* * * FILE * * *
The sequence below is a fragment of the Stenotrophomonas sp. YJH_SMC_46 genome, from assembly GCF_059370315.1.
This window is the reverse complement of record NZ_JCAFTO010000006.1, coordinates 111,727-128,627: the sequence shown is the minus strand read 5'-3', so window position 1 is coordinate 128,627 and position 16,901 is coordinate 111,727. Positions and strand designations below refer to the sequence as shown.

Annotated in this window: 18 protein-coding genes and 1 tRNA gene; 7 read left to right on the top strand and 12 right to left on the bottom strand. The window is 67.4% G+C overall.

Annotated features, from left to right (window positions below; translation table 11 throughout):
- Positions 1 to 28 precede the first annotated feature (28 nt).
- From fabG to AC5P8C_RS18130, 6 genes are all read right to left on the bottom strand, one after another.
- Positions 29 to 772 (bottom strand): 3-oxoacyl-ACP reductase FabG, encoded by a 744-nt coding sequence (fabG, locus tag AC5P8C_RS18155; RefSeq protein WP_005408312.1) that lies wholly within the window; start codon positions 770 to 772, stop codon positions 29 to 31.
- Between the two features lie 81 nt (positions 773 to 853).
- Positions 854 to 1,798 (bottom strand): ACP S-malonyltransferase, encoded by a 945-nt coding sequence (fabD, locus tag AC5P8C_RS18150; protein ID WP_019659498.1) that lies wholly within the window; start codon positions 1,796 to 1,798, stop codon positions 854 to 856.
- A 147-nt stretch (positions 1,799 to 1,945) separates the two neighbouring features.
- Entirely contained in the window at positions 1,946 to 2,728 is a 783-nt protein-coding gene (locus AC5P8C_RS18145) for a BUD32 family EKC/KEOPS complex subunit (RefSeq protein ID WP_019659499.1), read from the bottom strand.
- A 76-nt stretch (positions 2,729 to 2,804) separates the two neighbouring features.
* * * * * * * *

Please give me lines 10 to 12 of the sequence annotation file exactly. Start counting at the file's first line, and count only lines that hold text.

- A 147-nt stretch (positions 1,799 to 1,945) separates the two neighbouring features.
- Entirely contained in the window at positions 1,946 to 2,728 is a 783-nt protein-coding gene (locus AC5P8C_RS18145) for a BUD32 family EKC/KEOPS complex subunit (RefSeq protein ID WP_019659499.1), read from the bottom strand.
- A 76-nt stretch (positions 2,729 to 2,804) separates the two neighbouring features.